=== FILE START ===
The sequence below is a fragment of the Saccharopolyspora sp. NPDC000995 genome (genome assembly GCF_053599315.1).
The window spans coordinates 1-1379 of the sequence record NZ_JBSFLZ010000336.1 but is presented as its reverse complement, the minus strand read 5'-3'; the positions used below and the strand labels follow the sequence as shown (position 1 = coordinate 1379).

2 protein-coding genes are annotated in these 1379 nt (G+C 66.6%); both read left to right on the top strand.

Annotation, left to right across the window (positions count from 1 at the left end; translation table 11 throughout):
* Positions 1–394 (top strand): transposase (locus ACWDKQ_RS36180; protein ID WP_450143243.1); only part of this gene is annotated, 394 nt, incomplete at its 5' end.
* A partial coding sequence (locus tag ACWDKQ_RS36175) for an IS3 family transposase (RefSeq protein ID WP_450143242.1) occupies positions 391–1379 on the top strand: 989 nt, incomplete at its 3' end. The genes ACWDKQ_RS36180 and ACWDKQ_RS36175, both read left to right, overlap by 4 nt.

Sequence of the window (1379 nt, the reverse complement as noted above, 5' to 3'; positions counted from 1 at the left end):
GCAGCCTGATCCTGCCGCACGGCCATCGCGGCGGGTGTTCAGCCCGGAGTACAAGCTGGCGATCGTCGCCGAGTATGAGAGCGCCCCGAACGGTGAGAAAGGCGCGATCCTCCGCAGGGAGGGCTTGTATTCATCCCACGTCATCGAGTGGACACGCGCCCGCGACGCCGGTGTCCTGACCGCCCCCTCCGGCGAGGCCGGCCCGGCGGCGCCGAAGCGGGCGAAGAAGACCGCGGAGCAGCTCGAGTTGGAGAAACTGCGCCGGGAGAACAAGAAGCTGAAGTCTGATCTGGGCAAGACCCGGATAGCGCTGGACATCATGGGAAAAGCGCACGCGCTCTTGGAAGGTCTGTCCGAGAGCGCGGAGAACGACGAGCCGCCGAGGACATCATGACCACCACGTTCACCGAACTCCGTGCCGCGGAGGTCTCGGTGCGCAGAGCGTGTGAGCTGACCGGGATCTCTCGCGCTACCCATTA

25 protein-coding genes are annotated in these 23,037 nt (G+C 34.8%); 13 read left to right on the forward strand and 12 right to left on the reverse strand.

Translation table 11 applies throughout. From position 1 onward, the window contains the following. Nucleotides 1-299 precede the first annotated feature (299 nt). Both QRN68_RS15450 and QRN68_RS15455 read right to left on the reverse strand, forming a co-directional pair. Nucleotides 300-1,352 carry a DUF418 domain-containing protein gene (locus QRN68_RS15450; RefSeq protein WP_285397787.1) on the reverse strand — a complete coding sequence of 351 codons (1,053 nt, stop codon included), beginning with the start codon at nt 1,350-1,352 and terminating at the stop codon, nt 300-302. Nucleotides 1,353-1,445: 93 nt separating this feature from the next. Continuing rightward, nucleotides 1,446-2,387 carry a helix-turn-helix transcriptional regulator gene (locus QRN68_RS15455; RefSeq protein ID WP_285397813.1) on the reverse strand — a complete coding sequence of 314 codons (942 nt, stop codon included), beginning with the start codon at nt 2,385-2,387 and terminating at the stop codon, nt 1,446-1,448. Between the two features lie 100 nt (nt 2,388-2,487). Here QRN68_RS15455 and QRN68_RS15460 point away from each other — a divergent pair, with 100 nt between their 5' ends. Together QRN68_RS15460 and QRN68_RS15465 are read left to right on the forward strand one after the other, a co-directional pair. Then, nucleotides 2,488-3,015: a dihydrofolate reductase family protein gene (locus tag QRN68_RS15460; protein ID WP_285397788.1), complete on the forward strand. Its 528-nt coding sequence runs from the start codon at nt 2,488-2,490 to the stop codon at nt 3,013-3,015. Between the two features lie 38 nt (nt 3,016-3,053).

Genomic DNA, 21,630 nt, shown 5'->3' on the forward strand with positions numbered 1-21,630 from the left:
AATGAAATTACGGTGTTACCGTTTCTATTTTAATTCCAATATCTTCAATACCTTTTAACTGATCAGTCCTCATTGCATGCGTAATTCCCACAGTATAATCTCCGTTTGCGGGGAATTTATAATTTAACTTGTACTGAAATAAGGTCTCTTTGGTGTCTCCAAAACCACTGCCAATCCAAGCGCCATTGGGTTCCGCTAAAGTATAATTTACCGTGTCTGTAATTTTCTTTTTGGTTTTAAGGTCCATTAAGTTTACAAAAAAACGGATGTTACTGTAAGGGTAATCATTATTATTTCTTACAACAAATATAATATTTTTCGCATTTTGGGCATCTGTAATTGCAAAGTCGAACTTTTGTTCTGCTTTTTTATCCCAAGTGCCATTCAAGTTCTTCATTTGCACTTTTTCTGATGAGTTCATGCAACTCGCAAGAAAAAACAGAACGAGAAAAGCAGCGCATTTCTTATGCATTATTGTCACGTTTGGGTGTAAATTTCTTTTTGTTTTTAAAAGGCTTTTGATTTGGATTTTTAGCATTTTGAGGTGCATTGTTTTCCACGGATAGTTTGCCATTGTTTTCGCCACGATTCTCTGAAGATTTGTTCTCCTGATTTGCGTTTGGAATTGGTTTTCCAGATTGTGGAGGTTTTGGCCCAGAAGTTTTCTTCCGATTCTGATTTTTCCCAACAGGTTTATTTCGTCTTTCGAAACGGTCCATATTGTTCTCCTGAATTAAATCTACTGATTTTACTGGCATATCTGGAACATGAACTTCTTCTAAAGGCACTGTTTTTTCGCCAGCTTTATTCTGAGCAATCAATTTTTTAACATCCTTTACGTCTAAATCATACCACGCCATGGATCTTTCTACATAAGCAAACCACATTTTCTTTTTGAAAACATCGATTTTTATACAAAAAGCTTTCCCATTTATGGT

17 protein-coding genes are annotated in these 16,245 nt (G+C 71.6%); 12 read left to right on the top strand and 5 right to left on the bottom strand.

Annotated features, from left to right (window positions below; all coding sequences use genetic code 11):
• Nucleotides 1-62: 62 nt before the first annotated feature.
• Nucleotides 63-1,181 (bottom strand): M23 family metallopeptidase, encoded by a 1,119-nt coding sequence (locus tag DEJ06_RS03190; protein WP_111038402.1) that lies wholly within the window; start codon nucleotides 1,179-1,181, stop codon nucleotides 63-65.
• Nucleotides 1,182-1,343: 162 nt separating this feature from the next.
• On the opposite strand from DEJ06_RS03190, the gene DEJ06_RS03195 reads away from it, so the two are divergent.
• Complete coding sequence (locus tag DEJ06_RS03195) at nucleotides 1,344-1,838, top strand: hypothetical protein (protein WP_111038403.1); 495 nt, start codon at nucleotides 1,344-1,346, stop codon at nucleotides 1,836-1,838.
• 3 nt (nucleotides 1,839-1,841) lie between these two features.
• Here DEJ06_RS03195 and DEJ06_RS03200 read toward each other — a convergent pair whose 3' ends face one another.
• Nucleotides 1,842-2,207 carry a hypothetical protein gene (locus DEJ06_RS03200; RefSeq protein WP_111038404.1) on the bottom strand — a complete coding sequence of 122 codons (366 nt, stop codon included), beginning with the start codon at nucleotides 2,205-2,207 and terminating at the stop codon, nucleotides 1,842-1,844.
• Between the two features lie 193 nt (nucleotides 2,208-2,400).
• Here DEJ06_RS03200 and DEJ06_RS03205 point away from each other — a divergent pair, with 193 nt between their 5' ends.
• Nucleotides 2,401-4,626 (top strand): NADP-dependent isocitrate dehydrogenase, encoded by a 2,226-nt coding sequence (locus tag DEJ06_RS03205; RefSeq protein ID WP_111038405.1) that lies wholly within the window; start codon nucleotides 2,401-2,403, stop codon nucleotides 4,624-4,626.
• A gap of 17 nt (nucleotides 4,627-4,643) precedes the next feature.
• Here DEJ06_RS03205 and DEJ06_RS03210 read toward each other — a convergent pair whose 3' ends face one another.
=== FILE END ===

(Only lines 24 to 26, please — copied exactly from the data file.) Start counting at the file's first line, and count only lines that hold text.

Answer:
• Here DEJ06_RS03200 and DEJ06_RS03205 point away from each other — a divergent pair, with 193 nt between their 5' ends.
• Nucleotides 2,401-4,626 (top strand): NADP-dependent isocitrate dehydrogenase, encoded by a 2,226-nt coding sequence (locus tag DEJ06_RS03205; RefSeq protein ID WP_111038405.1) that lies wholly within the window; start codon nucleotides 2,401-2,403, stop codon nucleotides 4,624-4,626.
• A gap of 17 nt (nucleotides 4,627-4,643) precedes the next feature.